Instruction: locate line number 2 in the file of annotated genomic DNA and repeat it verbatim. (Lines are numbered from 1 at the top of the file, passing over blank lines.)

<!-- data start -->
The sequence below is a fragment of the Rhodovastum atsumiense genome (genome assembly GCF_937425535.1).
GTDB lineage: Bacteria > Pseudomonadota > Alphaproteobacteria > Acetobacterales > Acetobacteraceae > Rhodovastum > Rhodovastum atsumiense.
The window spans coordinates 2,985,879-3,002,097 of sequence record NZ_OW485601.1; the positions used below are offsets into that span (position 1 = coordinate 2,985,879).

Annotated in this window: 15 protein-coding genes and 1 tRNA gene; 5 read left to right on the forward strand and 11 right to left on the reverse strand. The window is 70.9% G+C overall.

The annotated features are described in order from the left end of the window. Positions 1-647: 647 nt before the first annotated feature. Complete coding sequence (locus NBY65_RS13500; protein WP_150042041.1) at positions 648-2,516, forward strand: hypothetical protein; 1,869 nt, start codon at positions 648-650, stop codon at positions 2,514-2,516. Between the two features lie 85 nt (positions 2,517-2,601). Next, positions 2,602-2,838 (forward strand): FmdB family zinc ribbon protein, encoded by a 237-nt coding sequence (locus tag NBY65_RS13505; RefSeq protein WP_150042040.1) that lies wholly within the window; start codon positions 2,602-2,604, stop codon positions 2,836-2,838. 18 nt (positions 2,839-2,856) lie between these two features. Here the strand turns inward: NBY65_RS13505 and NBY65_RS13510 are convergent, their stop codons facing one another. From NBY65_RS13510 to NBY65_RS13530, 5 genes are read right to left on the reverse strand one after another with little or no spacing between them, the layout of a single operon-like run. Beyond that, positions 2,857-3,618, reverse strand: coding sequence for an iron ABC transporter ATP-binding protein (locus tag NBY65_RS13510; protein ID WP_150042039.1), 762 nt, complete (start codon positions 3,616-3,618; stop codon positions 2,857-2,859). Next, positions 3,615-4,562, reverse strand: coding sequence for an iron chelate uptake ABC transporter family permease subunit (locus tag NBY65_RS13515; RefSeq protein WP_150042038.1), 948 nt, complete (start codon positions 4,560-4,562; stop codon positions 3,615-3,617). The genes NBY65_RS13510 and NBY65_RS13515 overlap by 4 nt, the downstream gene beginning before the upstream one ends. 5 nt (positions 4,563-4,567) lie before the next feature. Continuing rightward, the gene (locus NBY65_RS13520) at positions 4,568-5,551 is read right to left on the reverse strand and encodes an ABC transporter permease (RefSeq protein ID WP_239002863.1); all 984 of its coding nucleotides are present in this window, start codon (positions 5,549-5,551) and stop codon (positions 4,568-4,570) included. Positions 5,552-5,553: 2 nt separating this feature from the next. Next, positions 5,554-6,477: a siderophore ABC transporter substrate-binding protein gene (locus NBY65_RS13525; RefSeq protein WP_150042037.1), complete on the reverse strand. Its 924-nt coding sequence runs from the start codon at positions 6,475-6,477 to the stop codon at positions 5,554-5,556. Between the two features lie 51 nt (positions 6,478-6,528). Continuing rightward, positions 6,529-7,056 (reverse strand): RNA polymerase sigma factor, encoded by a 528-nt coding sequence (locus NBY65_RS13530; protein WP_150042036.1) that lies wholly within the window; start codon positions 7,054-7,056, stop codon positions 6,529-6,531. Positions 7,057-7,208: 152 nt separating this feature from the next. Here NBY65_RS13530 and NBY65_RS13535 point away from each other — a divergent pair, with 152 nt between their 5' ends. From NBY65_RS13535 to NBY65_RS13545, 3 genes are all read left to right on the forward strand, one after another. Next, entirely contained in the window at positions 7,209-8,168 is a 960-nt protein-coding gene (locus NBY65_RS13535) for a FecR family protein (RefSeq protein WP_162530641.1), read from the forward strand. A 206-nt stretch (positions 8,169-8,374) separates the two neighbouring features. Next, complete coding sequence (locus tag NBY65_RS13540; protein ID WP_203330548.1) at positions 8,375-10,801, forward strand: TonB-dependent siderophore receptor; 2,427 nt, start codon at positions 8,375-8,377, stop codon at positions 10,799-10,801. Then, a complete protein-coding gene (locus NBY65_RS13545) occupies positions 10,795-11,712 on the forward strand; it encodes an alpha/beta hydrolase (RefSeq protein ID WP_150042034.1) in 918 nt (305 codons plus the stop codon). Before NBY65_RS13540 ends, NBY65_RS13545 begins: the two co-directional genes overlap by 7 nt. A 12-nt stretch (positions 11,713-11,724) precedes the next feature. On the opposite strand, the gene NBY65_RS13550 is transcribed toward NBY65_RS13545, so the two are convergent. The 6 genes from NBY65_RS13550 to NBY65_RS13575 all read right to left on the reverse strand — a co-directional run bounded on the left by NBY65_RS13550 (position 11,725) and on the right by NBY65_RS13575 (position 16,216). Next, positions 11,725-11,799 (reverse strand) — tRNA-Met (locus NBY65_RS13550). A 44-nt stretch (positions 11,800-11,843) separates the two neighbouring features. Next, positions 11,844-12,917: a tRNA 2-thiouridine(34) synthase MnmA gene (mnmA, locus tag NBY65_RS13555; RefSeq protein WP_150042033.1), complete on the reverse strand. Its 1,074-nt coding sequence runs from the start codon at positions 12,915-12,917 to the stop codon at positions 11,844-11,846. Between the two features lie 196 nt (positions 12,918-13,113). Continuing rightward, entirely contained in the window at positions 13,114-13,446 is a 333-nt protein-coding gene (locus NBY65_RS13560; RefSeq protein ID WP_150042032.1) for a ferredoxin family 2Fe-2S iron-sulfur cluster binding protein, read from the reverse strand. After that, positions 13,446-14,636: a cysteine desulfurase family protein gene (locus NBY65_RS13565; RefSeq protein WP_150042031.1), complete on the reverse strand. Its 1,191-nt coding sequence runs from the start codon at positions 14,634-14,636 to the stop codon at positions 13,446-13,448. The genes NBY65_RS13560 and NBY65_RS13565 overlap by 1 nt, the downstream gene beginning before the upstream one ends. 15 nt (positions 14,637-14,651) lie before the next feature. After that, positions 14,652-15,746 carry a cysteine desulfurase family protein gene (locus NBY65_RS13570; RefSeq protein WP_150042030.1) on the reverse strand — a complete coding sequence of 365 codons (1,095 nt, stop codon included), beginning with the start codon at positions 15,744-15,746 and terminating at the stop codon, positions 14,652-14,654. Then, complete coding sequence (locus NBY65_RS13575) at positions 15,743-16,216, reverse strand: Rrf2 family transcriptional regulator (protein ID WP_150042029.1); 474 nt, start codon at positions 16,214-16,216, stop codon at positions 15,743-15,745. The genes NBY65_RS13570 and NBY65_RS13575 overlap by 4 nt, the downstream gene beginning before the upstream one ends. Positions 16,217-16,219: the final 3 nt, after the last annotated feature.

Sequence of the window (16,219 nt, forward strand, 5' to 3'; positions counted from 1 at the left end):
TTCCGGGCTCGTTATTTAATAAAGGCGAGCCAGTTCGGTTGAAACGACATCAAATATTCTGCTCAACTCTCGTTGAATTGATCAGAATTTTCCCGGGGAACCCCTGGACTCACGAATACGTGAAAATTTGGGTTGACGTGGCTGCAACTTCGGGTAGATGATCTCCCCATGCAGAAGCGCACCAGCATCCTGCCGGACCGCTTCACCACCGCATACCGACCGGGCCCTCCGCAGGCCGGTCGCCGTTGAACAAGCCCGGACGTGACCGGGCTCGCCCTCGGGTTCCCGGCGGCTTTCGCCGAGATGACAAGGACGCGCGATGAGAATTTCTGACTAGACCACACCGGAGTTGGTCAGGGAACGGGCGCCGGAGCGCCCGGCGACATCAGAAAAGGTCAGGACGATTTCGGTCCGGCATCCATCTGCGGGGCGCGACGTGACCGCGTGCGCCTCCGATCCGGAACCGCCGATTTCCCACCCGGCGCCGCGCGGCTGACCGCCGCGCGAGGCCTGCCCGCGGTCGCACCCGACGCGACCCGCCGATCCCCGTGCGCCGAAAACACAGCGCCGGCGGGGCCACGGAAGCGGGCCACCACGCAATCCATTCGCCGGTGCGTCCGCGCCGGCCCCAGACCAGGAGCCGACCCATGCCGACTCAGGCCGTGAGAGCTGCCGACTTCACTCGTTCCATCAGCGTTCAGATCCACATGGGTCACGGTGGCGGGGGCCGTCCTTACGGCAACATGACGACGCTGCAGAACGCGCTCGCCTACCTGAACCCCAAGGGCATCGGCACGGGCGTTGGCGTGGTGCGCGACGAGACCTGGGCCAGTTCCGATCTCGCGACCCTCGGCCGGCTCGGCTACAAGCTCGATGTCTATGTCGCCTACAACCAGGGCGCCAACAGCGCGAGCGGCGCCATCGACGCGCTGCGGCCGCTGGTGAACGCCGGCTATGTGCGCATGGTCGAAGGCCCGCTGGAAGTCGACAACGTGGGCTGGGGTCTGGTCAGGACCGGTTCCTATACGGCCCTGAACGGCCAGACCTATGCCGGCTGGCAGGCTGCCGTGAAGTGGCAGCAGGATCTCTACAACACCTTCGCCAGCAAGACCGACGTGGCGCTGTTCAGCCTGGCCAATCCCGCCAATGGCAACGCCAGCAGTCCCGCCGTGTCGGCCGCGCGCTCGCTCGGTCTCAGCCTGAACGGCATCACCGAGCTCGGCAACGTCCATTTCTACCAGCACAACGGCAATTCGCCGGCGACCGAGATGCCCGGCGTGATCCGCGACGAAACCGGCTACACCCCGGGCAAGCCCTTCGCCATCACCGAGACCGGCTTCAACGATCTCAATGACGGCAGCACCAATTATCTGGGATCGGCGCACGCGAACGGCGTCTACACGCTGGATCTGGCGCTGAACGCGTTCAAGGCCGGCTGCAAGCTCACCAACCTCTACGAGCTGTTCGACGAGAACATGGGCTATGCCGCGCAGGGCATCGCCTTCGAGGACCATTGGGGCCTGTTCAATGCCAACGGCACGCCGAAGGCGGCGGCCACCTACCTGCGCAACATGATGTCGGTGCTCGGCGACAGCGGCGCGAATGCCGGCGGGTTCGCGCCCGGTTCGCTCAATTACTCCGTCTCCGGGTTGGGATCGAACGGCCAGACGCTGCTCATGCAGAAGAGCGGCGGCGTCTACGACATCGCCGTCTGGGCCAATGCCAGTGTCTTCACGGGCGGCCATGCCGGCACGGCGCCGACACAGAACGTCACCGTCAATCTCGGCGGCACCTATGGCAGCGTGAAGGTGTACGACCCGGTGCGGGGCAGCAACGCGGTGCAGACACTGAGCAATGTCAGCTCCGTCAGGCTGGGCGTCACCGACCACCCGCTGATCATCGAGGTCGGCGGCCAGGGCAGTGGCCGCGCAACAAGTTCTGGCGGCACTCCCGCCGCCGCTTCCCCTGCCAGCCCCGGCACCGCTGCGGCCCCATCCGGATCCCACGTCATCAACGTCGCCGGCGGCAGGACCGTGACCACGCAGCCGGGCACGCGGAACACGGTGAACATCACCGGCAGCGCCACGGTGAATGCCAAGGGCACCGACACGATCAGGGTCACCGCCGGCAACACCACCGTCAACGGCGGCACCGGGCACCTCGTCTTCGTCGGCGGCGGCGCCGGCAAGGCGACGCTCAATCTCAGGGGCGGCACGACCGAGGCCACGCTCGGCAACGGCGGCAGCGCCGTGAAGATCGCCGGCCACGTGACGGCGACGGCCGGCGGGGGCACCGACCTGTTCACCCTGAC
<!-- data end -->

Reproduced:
GTDB lineage: Bacteria > Pseudomonadota > Alphaproteobacteria > Acetobacterales > Acetobacteraceae > Rhodovastum > Rhodovastum atsumiense.